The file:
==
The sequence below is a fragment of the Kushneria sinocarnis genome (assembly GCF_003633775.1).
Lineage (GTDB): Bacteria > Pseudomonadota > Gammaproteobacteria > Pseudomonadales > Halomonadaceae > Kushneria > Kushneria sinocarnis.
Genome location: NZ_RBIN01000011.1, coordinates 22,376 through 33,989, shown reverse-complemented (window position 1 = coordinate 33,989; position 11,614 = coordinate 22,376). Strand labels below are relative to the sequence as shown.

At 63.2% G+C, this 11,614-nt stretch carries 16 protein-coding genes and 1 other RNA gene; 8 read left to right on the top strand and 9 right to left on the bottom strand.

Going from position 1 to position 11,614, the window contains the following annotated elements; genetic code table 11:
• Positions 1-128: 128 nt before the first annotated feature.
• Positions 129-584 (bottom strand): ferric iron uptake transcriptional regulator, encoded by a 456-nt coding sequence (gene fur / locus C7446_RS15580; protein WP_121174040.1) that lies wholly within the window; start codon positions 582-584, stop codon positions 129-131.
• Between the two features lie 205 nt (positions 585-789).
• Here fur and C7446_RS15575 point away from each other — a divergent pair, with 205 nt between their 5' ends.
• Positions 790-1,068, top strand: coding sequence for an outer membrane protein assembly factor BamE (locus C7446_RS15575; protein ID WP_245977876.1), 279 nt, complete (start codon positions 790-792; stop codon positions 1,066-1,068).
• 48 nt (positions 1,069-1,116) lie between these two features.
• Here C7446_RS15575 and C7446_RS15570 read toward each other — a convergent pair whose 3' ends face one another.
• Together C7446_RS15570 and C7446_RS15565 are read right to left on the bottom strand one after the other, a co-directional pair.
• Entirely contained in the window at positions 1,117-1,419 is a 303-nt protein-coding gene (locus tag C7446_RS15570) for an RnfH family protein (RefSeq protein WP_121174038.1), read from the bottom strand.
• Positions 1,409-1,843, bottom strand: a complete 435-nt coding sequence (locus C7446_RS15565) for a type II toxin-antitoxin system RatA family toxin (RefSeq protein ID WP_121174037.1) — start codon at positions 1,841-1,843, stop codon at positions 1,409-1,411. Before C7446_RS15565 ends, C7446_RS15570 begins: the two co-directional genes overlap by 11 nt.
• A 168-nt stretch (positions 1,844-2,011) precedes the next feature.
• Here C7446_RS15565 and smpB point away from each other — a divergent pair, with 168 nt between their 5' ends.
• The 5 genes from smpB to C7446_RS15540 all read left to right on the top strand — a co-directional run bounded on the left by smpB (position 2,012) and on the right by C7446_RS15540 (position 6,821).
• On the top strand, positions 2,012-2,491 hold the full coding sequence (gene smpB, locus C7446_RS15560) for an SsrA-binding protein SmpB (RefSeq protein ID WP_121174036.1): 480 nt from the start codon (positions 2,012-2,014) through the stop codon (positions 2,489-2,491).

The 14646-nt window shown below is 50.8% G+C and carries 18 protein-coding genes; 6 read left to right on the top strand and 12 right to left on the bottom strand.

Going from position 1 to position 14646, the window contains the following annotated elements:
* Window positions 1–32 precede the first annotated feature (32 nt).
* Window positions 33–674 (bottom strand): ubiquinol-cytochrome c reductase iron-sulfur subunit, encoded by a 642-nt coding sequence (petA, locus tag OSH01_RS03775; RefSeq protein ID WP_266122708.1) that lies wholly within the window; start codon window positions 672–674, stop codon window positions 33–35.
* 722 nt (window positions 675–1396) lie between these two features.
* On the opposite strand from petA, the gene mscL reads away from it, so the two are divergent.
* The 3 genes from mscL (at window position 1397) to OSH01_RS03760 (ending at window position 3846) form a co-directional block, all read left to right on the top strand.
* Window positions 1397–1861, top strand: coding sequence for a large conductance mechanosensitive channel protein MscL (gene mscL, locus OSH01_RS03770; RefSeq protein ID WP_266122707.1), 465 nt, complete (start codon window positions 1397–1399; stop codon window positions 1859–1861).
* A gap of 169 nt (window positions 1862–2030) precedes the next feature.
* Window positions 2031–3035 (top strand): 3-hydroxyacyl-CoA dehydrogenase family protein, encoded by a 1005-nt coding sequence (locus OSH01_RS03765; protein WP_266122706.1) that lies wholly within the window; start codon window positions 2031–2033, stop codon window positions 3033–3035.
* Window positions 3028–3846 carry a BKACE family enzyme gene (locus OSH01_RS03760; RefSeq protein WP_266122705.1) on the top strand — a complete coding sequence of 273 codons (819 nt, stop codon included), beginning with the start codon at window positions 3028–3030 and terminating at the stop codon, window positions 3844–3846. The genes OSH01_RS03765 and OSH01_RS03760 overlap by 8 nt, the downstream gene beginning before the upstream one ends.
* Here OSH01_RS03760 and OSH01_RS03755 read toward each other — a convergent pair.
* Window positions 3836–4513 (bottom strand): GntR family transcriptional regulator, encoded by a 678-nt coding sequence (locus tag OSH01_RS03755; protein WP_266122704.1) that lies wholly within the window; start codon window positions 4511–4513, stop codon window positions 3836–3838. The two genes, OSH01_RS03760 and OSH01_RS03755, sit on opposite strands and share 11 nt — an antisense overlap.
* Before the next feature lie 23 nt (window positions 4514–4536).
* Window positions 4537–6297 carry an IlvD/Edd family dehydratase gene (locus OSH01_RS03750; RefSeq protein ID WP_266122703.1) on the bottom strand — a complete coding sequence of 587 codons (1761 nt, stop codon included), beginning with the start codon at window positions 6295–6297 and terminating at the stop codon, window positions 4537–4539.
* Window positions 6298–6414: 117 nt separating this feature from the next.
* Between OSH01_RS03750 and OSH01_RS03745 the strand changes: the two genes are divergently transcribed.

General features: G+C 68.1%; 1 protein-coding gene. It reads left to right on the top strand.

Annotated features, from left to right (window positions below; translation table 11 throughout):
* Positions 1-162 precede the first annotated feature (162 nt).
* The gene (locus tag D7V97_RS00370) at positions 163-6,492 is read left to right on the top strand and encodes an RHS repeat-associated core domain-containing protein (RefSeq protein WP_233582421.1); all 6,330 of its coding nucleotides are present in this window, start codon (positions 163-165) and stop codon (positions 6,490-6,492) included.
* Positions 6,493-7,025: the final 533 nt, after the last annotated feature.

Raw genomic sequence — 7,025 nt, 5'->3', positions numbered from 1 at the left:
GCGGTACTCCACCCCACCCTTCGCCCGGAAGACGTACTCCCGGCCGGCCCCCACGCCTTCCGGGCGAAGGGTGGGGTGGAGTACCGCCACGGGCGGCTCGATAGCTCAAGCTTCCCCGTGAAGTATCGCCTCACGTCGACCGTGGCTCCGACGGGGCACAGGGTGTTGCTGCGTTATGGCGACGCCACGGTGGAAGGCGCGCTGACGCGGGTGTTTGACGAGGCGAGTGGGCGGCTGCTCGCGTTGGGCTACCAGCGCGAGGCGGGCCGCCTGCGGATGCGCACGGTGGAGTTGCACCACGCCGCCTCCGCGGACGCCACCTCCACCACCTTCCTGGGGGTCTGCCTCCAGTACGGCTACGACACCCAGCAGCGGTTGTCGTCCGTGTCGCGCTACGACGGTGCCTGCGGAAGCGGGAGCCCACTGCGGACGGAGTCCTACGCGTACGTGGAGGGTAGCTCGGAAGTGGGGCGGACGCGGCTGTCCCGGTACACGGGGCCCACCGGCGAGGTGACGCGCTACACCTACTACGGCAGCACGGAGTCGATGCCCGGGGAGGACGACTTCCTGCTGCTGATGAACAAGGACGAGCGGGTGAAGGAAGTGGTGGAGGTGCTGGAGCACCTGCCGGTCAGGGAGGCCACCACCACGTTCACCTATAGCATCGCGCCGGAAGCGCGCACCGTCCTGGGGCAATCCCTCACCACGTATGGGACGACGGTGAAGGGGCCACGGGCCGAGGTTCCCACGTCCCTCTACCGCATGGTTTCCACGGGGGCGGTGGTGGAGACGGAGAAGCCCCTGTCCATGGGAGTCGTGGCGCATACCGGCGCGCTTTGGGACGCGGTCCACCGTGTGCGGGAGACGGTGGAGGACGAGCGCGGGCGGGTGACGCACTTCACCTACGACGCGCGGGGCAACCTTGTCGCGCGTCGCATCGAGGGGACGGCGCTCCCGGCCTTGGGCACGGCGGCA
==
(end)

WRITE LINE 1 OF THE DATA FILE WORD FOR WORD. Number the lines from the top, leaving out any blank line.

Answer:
The sequence below is a fragment of the Kushneria sinocarnis genome (assembly GCF_003633775.1).